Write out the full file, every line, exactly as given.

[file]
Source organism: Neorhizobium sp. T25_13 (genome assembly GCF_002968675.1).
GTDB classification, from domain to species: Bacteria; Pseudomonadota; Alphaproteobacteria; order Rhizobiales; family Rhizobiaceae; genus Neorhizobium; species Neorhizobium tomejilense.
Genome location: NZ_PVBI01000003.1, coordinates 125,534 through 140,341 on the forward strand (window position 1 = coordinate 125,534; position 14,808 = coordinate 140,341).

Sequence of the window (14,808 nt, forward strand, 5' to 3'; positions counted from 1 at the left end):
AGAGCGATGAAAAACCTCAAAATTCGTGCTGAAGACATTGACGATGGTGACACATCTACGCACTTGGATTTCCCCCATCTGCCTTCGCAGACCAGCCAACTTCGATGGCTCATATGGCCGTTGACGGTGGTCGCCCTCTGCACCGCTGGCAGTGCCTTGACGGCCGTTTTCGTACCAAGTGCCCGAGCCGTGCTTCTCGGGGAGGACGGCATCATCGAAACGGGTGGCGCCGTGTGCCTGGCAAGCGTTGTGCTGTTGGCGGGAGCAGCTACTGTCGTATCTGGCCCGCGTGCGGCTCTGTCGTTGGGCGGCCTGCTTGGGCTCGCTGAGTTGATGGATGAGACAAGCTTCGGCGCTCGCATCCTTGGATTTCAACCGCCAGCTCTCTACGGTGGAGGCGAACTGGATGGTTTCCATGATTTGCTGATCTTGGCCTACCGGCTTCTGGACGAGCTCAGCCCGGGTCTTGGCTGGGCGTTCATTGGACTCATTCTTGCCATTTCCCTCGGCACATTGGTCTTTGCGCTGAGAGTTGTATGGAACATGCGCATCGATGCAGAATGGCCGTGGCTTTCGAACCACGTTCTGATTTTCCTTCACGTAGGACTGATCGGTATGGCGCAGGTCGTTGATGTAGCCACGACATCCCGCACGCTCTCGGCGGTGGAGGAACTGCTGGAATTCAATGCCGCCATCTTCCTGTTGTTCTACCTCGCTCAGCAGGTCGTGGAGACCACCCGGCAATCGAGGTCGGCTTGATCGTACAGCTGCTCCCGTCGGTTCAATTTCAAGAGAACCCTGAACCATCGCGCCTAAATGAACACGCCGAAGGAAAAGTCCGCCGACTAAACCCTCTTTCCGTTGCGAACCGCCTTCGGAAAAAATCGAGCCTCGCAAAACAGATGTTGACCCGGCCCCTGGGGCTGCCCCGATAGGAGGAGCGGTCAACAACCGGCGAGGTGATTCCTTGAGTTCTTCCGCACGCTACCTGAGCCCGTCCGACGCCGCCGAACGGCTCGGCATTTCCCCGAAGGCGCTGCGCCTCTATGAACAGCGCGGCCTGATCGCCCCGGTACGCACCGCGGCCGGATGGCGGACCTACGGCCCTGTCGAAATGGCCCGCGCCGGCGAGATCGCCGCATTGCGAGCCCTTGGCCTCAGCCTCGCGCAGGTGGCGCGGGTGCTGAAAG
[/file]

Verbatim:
Source organism: Neorhizobium sp. T25_13 (genome assembly GCF_002968675.1).
GTDB classification, from domain to species: Bacteria; Pseudomonadota; Alphaproteobacteria; order Rhizobiales; family Rhizobiaceae; genus Neorhizobium; species Neorhizobium tomejilense.
Genome location: NZ_PVBI01000003.1, coordinates 125,534 through 140,341 on the forward strand (window position 1 = coordinate 125,534; position 14,808 = coordinate 140,341).

Sequence of the window (14,808 nt, forward strand, 5' to 3'; positions counted from 1 at the left end):
AGAGCGATGAAAAACCTCAAAATTCGTGCTGAAGACATTGACGATGGTGACACATCTACGCACTTGGATTTCCCCCATCTGCCTTCGCAGACCAGCCAACTTCGATGGCTCATATGGCCGTTGACGGTGGTCGCCCTCTGCACCGCTGGCAGTGCCTTGACGGCCGTTTTCGTACCAAGTGCCCGAGCCGTGCTTCTCGGGGAGGACGGCATCATCGAAACGGGTGGCGCCGTGTGCCTGGCAAGCGTTGTGCTGTTGGCGGGAGCAGCTACTGTCGTATCTGGCCCGCGTGCGGCTCTGTCGTTGGGCGGCCTGCTTGGGCTCGCTGAGTTGATGGATGAGACAAGCTTCGGCGCTCGCATCCTTGGATTTCAACCGCCAGCTCTCTACGGTGGAGGCGAACTGGATGGTTTCCATGATTTGCTGATCTTGGCCTACCGGCTTCTGGACGAGCTCAGCCCGGGTCTTGGCTGGGCGTTCATTGGACTCATTCTTGCCATTTCCCTCGGCACATTGGTCTTTGCGCTGAGAGTTGTATGGAACATGCGCATCGATGCAGAATGGCCGTGGCTTTCGAACCACGTTCTGATTTTCCTTCACGTAGGACTGATCGGTATGGCGCAGGTCGTTGATGTAGCCACGACATCCCGCACGCTCTCGGCGGTGGAGGAACTGCTGGAATTCAATGCCGCCATCTTCCTGTTGTTCTACCTCGCTCAGCAGGTCGTGGAGACCACCCGGCAATCGAGGTCGGCTTGATCGTACAGCTGCTCCCGTCGGTTCAATTTCAAGAGAACCCTGAACCATCGCGCCTAAATGAACACGCCGAAGGAAAAGTCCGCCGACTAAACCCTCTTTCCGTTGCGAACCGCCTTCGGAAAAAATCGAGCCTCGCAAAACAGATGTTGACCCGGCCCCTGGGGCTGCCCCGATAGGAGGAGCGGTCAACAACCGGCGAGGTGATTCCTTGAGTTCTTCCGCACGCTACCTGAGCCCGTCCGACGCCGCCGAACGGCTCGGCATTTCCCCGAAGGCGCTGCGCCTCTATGAACAGCGCGGCCTGATCGCCCCGGTACGCACCGCGGCCGGATGGCGGACCTACGGCCCTGTCGAAATGGCCCGCGCCGGCGAGATCGCCGCATTGCGAGCCCTTGGCCTCAGCCTCGCGCAGGTGGCGCGGGTGCTGAAAG